Preliminary reports say fish in Misima Island waters started dying after Misima Mine Limited workers started cleaning cyanide storage tanks.

It is understood the company has been ordered to stop cleaning the tanks so the actual cause of the fish deaths could be established.

Mr Akoitai said he was treating the matter as very serious and he would wait for results from his investigation team.

Our officers will be based to properly establish the cause of why the fish are dying, Mr Akoitai said.

We will keep the public informed of what the investigation team is doing. He said in the meantime the people on Misima Island had been advised not to eat any dead fish.

If we see that from the final investigation report that Placer Dome is responsible then we will hold the company responsible for environmental damage, he said.

But that will not be the case until we see the results by our investigation team.

Placer Dome is also carrying out its own investigations into the incident, saying they had also co-operated with the Government investigation team by flying down its own investigation teams.

The company has sent its samples of dead fish and sea water to Brisbane, Australia for further analysis.

Placer Dome is now in the clearing and cleaning stages of its Misima Mine after the mine ceased commercial operation in May.

Whale dies near mine

The Post-Courier (Papua New Guinea)

31 August 2004

The death of a whale close to the Misima mine site has further triggered Misima people’s concern over the flushing and discharge of sodium cyanide down the tailings line.

The whale was found dead at the Misima mine’s Lagua Camp near the Galbobo village last Friday. Environment and Conservation Minister William Duma had ordered technical officers two weeks ago to check on reports that 35 dead fish had surfaced near the tailings line.

Last week, Mr Duma released preliminary findings of the investigations, stating the authorised environmental officers were not present as required under the Misima mine’s closure plan when the incident happened.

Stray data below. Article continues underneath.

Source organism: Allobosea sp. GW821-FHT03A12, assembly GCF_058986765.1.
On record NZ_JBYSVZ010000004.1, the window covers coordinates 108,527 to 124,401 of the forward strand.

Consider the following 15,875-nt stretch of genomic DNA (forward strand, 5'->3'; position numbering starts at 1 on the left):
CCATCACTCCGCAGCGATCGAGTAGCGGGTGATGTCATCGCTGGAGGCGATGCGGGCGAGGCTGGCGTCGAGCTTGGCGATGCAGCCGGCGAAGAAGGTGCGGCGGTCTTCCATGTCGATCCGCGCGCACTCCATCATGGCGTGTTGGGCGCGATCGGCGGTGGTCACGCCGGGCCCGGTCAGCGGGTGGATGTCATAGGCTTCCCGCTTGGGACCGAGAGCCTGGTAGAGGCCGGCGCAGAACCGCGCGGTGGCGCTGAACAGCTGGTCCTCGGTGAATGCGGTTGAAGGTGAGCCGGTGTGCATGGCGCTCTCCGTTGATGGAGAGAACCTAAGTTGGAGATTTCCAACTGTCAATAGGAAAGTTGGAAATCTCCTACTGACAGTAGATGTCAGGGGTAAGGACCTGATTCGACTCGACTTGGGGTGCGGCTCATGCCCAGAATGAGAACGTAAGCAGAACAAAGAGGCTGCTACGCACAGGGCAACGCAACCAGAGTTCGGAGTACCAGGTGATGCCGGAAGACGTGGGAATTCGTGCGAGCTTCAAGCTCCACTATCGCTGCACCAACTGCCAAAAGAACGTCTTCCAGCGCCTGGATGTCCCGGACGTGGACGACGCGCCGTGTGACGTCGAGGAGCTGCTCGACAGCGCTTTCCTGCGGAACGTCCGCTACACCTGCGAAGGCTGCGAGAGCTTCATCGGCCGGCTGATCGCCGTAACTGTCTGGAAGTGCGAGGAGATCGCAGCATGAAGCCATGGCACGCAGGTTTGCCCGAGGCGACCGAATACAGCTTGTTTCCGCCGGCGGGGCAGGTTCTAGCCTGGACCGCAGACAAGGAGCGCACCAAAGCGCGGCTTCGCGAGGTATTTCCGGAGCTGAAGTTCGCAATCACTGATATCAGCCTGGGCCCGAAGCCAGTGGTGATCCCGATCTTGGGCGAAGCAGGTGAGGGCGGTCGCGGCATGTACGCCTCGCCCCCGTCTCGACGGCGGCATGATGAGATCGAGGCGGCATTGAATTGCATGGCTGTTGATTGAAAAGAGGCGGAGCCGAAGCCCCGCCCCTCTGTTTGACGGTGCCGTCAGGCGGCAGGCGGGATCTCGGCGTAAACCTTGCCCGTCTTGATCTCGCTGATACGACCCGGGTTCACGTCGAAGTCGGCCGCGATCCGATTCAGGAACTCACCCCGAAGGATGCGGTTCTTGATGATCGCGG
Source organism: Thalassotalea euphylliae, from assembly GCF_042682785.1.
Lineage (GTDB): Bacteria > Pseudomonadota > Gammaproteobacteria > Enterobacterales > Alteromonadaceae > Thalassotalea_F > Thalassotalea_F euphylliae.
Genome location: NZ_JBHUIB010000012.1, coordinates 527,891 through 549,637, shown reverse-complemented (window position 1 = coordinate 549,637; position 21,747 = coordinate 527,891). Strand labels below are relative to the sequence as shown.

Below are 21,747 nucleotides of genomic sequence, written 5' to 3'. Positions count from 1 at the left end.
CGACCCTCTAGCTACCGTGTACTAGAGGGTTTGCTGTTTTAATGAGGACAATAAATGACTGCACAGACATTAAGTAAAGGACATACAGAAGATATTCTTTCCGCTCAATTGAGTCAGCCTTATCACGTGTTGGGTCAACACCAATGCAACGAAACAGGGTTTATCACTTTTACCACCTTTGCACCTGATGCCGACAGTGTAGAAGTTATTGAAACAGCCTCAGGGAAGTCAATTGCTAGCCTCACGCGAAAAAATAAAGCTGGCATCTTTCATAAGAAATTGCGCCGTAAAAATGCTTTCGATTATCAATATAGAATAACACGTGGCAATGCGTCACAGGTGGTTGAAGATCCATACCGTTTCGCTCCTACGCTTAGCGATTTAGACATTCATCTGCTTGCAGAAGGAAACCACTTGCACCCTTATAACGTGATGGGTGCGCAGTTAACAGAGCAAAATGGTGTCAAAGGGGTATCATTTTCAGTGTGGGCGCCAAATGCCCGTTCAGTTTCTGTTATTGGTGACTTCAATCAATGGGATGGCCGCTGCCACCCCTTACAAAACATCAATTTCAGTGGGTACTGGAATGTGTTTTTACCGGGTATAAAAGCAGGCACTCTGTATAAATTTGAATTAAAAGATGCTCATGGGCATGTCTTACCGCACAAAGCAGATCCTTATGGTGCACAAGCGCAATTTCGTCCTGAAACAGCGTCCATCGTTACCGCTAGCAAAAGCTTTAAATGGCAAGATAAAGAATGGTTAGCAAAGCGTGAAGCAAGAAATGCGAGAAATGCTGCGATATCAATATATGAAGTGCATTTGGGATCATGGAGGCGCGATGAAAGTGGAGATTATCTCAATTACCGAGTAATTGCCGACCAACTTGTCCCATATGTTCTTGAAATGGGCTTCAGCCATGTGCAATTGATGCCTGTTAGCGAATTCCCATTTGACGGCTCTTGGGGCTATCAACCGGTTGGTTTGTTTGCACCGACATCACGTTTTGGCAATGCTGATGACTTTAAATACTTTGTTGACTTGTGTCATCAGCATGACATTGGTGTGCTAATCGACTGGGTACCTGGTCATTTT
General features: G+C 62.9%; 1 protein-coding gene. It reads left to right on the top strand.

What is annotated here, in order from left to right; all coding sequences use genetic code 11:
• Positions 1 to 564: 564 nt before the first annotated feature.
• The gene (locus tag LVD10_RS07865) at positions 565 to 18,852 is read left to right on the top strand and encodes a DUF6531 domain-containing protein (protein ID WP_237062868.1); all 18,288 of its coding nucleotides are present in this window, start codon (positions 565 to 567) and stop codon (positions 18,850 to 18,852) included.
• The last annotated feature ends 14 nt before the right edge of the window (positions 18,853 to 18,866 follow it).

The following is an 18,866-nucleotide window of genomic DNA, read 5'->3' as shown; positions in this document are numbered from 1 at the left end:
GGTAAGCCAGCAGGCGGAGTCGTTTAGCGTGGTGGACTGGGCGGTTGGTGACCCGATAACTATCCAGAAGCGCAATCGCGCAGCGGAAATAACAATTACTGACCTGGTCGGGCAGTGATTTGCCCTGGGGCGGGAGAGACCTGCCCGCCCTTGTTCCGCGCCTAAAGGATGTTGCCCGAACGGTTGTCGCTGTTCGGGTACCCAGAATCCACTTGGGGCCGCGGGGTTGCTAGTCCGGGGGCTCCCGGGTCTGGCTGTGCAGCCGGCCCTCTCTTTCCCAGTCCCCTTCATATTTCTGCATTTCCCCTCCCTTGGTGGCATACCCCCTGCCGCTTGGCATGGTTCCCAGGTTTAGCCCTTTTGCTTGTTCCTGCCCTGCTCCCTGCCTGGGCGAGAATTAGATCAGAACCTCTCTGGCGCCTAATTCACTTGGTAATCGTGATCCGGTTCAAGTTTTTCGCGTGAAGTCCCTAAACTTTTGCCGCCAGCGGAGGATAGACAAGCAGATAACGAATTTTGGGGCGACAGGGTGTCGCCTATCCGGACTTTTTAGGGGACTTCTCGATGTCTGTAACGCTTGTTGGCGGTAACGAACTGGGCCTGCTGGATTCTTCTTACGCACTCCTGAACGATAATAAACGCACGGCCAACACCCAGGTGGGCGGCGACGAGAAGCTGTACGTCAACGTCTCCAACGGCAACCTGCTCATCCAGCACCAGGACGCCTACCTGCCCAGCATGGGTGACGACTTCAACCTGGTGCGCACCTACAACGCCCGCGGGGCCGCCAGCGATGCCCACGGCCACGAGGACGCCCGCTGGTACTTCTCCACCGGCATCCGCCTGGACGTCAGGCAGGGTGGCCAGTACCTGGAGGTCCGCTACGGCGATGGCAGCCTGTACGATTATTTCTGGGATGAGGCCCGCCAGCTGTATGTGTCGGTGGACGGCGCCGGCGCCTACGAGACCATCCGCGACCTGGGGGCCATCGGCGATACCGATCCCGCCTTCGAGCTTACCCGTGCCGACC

The report showed proper reporting procedures were not followed prior to the flushing and discharge of the sodium cyanide. He said the compensation payment of K23,000 by the Misima Mines Ltd to the local people amounted to admittance of fault and liability. Misima Towoho Slung Association chairman Stanley Nigu said in a statement that the payment of K23,000 to communities for the damage done by the Misima mines showed disrespect.

“The Misima Mine Limited has shown contempt and disrespect to the island communities by paying only K23,000 to limited communities,” says Mr Nigu. He said the payment had been made without allowing for time for the damages to be assessed to determine the present and future effects it would have on the lives of the people.

Mr Nigu is alleging that the whale’s death is due to the sodium cyanide spill and called on the Environment and Conservation Minister and his Secretary to charge the mining company and compensate the island communities.

A landowner leader said the compensation level should not be in thousands of kina but in hundreds of thousands of kina.

“The company must sit down with the leaders of Misima and the province as required and agree to a more appropriate level of compensation that will take care of the effects of the future,” he said.

Mr Nigu said on behalf of the landowners of the Special Mining Lease and Mining Lease areas that Misima mine should not be allowed to leave the mine until it had completely satisfied its obligations.

“That is the obligation under the agreement that was entered with the National Government, the mine closure plan and its obligations under PNG laws and international conventions,” Mr Nigu said.